What High School Courses Are Needed to Become a Pastry Chef?

by James Rada, Jr.; Updated September 26, 2017

Pastry chefs are chefs who specialize in preparing desserts. They make more than pastries, though. Pastry chefs bake cookies, cakes and breads. Many pastry chefs specialize in culinary arts while in college. They can complete a certificate program or even earn an associate degree in culinary arts. Begin preparing for earning a degree in culinary arts while still in high school.

Vocational Schools

Many school systems have a career and vocational school that specializes in training students for various occupations that don’t typically rely as much on academics and a college degree as other programs do. These schools also have specialized classrooms for the training programs. If offered, a culinary arts program at these schools will give you hands-on experience in learning to make desserts. You’ll learn how to measure ingredients, use utensils and equipment, and apply baking methods.

Culinary Arts Classes

If a school system doesn’t have a vocational program in culinary arts, it may offer culinary arts or cooking classes. Through the course of a semester, you will learn proper kitchen safety, menu planning, portion control, cooking techniques, how to read recipes and more. You will also have labs where you will cook various dishes for a grade. This is also a good opportunity to get needed hands-on experience. Some schools will charge a fee for these classes to cover the cost of ingredients.

Useful Courses

College degree programs will require aspiring pastry chefs to take certain courses, many of which you can take in high school to prepare yourself for college-level work. Nutrition, accounting and inventory, business management are useful to a chef who may want to eventually manage other chefs. Biology, physiology and history are relevant in that they can teach proper hygiene techniques in a kitchen; how to handle perishable foods; the physiology of taste; and an understanding of the history of the ingredients used in recipes.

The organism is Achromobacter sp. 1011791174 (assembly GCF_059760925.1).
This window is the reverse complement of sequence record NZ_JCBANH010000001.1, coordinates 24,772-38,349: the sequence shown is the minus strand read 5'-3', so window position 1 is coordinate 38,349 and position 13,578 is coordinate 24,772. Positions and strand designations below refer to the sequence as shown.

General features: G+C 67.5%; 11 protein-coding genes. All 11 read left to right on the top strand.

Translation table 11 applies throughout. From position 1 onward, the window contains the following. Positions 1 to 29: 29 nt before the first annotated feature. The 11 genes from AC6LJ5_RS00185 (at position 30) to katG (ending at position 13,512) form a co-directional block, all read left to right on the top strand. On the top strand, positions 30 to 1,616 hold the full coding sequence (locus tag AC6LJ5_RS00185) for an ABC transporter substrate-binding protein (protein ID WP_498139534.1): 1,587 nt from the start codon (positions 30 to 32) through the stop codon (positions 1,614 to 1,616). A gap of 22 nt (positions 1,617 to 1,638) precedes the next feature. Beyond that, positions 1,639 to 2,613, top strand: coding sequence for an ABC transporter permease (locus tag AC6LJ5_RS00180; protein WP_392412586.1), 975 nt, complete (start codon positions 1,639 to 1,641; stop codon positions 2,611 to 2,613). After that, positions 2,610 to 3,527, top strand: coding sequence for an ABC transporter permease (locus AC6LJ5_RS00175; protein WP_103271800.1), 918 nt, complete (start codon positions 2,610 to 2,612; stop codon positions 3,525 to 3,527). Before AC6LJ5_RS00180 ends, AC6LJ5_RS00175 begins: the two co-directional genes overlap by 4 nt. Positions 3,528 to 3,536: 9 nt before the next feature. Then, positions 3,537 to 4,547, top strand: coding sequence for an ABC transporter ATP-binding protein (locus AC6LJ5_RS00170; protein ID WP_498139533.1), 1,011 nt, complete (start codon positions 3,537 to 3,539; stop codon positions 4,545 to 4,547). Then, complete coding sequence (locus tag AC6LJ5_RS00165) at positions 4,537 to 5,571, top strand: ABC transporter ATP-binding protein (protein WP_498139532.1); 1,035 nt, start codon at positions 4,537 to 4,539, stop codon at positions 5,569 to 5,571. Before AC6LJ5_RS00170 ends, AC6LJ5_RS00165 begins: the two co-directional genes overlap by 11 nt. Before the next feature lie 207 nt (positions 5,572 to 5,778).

Work-Study

Another way to get valuable hands-on experience in learning to be a chef is to sign up for your high school’s work study program. You can take a paying job with a restaurant to learn more about cooking. This will be real-world experience that will give you an idea whether you like the work life of a chef and if you can handle the stress of working in a bustling work environment. Such work experience can also grow into positions with more responsibility as you learn more about the job.

About the Author

James Rada, Jr. was a newspaper reporter for eight years and earned 23 awards from the Maryland Delaware D.C. Press Association, Associated Press, Society of Professional Journalists, Maryland State Teachers’ Association and CNHI. He also worked for 12 years as a marketing communications writer, earning a Print Copywriter of the Year Award from the Utah Ad Federation. He holds a Bachelor of Arts in communications.

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